Two weeks ago, the Muslim Student Union (MSU) held its annual anti-Israel week, an event notorious for its controversial presentation and inflammatory rhetoric.
The MSU has been known to invite anti-Semitic speakers such as Mohammed Al Asi, who has compared Jews to “rats running away from light,” and Amir Abdel Malik Ali, an anti-American imam who has expressed his belief that the “Zionist Jew” is responsible for Sept. 11 and controls American wealth, media and government. The usual hateful rhetoric and half-truths preached by the MSU’s speakers this year came as no surprise. The responses of their co-sponsors, however, did.
Over the course of the three-week long anti-Israel event, five of the MSU’s original co-sponsors decided to withdraw their sponsorship. By the end of the second week, The Agora, Hip Hop Congress, the Armenian Student Association, Alpha Epsilon Omega and the Sikh Student Association had all withdrawn. In addition, one of the MSU’s speakers planned for the week, a Ha’aretz journalist named Gideon Levy, canceled his appearance and decided not to attend the event. This marks the first time that such a large number of campus organizations, not to mention a speaker, have withdrawn from the annual event.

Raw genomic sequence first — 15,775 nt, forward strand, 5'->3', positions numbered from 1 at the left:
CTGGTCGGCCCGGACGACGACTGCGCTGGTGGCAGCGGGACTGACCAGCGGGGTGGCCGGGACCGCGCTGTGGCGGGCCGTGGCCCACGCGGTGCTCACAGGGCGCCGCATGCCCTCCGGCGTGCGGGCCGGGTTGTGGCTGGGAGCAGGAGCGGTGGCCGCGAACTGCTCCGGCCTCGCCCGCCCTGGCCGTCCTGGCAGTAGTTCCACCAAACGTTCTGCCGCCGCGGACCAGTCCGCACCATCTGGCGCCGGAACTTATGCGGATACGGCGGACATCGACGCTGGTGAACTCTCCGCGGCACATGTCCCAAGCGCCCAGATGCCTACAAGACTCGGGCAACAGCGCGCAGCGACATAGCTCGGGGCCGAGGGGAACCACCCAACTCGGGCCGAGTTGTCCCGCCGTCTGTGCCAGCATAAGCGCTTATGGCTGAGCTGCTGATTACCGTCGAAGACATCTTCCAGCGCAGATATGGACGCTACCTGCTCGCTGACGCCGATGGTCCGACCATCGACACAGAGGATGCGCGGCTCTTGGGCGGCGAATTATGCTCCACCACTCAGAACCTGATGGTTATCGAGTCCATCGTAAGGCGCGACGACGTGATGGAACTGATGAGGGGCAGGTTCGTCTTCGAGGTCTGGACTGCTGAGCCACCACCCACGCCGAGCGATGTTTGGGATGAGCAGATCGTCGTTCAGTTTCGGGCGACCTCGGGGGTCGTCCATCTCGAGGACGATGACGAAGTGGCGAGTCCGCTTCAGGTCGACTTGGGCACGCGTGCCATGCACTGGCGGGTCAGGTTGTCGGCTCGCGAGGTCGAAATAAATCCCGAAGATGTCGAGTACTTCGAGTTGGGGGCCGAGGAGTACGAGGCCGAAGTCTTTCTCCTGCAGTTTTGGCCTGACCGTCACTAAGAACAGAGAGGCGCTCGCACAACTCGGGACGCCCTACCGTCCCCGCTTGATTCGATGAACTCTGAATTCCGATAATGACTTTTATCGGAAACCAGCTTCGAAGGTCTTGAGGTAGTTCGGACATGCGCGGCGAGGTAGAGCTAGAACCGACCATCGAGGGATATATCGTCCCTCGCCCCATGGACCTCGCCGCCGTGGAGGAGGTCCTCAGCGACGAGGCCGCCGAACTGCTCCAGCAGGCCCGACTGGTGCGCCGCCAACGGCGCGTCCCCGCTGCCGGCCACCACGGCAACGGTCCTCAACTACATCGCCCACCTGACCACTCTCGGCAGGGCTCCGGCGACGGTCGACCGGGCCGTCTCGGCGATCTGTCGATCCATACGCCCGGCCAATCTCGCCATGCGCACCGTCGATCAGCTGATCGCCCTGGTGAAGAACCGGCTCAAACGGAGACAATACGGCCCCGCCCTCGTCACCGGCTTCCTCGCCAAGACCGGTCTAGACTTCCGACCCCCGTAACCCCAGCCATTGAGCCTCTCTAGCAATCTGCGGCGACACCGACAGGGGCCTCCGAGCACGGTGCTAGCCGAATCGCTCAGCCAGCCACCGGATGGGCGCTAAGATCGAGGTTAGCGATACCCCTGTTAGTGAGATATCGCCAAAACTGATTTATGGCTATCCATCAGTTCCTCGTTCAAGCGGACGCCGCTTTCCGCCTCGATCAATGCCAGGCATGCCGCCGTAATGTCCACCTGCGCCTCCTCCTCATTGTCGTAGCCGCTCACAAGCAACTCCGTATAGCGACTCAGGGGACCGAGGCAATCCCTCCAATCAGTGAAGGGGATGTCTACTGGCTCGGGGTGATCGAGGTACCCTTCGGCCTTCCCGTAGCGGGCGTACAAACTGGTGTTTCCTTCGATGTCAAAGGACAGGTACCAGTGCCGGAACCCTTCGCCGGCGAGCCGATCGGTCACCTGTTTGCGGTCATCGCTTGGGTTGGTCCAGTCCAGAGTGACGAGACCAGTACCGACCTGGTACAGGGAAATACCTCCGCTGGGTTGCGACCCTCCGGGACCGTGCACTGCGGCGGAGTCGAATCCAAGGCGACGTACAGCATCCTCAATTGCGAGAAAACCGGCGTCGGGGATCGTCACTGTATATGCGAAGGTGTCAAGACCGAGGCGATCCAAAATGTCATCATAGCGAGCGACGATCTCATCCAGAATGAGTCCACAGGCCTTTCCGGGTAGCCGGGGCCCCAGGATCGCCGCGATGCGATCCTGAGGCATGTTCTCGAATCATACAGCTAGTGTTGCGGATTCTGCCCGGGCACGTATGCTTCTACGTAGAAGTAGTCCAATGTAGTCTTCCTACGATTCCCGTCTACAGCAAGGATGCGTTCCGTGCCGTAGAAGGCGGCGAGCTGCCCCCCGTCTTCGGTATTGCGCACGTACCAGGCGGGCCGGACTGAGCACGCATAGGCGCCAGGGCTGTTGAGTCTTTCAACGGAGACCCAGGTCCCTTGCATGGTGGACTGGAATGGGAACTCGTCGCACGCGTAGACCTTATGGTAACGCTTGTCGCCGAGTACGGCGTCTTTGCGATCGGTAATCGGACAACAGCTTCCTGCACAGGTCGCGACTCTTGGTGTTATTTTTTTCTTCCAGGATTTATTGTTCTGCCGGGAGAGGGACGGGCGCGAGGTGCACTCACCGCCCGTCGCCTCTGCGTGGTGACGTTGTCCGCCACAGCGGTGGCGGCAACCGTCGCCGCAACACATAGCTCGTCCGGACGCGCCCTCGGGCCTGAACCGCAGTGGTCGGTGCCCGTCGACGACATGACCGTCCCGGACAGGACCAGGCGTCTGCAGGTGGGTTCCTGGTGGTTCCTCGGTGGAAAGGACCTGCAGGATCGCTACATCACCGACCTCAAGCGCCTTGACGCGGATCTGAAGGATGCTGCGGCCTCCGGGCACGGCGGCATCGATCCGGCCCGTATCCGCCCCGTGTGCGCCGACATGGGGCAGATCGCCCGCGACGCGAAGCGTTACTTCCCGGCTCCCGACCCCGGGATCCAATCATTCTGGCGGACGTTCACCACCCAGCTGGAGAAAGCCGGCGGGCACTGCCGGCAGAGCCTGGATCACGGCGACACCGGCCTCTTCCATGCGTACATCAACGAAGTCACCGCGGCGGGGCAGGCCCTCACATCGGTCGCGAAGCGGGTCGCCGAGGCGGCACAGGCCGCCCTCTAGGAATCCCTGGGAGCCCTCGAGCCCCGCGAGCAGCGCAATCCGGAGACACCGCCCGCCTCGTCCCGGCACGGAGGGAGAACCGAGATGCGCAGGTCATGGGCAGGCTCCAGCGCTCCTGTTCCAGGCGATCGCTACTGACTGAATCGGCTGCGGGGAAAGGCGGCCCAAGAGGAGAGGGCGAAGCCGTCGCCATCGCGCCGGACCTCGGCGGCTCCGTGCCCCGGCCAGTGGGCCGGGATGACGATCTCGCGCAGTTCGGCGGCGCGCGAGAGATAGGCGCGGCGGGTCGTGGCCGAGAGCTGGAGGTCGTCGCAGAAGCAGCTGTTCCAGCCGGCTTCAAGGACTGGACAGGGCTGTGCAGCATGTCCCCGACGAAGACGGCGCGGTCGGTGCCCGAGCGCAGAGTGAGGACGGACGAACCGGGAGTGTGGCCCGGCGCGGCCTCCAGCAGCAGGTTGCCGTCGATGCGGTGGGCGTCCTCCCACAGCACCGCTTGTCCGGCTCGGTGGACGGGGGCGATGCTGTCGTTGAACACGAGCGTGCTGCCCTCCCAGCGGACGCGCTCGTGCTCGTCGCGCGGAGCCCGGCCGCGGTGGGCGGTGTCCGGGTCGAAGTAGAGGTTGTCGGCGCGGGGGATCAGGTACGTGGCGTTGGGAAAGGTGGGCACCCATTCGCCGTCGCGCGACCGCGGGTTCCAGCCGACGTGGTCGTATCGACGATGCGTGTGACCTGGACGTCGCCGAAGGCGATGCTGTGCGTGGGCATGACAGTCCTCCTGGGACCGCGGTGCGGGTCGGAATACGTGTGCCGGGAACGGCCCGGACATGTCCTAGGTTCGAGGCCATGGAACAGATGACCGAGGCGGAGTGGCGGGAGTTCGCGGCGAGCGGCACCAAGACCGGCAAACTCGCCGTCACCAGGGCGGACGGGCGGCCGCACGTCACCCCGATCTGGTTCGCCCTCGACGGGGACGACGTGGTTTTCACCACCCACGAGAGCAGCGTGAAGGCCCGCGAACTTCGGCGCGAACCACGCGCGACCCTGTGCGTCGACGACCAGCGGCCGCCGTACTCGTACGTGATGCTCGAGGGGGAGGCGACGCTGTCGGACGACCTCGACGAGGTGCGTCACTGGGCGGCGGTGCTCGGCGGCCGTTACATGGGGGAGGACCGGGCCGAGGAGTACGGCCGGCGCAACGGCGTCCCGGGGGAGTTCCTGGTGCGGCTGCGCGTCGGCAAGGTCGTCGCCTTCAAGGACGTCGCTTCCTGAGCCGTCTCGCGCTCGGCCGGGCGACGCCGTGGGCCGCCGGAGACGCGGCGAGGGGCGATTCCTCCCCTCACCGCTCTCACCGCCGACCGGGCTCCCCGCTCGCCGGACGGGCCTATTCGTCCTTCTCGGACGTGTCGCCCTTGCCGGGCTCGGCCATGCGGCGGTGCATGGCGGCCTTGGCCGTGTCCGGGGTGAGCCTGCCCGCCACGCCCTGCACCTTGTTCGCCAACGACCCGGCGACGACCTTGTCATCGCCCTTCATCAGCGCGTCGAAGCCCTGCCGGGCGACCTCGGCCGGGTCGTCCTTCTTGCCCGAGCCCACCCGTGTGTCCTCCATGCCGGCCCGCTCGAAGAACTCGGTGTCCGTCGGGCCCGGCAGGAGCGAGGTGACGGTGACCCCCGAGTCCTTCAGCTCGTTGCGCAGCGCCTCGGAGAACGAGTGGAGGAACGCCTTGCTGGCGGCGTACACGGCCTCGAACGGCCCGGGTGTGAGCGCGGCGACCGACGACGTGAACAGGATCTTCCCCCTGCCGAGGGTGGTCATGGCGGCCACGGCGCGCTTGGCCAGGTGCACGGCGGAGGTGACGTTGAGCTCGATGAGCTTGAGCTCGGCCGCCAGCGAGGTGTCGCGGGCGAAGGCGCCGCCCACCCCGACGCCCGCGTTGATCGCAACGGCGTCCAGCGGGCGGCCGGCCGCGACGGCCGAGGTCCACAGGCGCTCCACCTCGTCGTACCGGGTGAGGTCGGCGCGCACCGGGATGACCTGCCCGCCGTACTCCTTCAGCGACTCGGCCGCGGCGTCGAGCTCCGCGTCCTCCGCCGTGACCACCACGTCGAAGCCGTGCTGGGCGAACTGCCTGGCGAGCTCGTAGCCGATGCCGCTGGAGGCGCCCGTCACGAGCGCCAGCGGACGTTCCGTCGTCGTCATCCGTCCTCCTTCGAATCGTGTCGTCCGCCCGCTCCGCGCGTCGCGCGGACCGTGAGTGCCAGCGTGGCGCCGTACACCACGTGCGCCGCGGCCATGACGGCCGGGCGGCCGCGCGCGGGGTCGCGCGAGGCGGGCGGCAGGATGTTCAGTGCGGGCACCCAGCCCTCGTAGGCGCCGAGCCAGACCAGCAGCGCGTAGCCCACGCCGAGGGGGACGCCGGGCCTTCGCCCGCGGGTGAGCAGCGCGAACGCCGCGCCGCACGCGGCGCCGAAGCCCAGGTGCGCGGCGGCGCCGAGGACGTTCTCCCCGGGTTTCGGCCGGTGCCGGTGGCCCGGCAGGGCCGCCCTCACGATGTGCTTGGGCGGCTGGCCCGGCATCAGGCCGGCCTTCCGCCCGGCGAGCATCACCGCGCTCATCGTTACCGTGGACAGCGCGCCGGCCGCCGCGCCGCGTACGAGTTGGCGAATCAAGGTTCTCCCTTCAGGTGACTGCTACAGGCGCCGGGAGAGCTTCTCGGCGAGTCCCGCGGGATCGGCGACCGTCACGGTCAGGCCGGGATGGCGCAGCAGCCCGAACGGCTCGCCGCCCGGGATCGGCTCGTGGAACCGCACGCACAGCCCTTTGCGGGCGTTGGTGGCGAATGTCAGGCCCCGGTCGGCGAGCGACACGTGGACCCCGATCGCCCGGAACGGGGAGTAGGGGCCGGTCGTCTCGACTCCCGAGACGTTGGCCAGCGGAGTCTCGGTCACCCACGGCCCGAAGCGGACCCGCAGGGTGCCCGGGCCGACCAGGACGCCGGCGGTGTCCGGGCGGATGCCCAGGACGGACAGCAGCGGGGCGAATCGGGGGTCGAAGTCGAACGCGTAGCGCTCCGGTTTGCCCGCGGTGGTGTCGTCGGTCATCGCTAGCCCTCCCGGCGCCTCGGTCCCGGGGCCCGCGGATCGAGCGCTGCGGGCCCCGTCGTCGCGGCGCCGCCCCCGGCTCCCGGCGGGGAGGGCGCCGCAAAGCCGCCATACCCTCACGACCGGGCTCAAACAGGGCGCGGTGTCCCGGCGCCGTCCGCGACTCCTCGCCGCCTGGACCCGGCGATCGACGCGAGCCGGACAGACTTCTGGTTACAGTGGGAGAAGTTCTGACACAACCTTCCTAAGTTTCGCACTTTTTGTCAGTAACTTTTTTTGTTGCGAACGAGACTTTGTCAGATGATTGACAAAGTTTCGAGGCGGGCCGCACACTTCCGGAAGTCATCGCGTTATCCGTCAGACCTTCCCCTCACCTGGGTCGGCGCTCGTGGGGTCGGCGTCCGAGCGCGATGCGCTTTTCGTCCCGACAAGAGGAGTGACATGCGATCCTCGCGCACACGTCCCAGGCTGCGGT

The organizations’ leaders expressed a common theme in their reasons for backing out of the anti-Israel week; mainly that they did not wish to pick sides in the conflict.
“Hip Hop Congress [HHC] as a group is not political to begin with,” said Geo del Carmen, the former president of Hip Hop Congress and a third-year political science major. “Essentially, we’re just a simple music club … We don’t alienate people based on their ideology. This event clearly calls out certain groups.”
Despite HHC’s decision to withdraw from anti-Israel week, the MSU still announced it as a co-sponsor at their evening event featuring Malik Ali. The high number of groups pulling their sponsorship also forced the MSU to reprint a new batch of flyers to correct its list of co-sponsors. The new batch still included HHC’s name on the list. When asked about the matter, del Carmen expressed agitation.